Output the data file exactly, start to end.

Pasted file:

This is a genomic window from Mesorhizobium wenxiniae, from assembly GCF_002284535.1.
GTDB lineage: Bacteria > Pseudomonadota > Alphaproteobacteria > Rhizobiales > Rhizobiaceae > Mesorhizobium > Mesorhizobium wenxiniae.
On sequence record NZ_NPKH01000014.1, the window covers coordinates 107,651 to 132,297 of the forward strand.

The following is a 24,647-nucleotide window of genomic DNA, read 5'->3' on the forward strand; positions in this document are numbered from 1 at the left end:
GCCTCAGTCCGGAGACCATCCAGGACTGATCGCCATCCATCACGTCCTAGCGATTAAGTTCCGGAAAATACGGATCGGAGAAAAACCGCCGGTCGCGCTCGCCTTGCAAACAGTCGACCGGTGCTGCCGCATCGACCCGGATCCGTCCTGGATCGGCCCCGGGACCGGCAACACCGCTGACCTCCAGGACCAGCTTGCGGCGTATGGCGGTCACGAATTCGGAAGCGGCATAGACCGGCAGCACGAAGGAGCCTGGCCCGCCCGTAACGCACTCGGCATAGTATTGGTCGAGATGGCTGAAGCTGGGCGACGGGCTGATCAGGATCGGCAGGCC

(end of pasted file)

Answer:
This is a genomic window from Mesorhizobium wenxiniae, from assembly GCF_002284535.1.
GTDB lineage: Bacteria > Pseudomonadota > Alphaproteobacteria > Rhizobiales > Rhizobiaceae > Mesorhizobium > Mesorhizobium wenxiniae.
On sequence record NZ_NPKH01000014.1, the window covers coordinates 107,651 to 132,297 of the forward strand.

The following is a 24,647-nucleotide window of genomic DNA, read 5'->3' on the forward strand; positions in this document are numbered from 1 at the left end:
GCCTCAGTCCGGAGACCATCCAGGACTGATCGCCATCCATCACGTCCTAGCGATTAAGTTCCGGAAAATACGGATCGGAGAAAAACCGCCGGTCGCGCTCGCCTTGCAAACAGTCGACCGGTGCTGCCGCATCGACCCGGATCCGTCCTGGATCGGCCCCGGGACCGGCAACACCGCTGACCTCCAGGACCAGCTTGCGGCGTATGGCGGTCACGAATTCGGAAGCGGCATAGACCGGCAGCACGAAGGAGCCTGGCCCGCCCGTAACGCACTCGGCATAGTATTGGTCGAGATGGCTGAAGCTGGGCGACGGGCTGATCAGGATCGGCAGGCC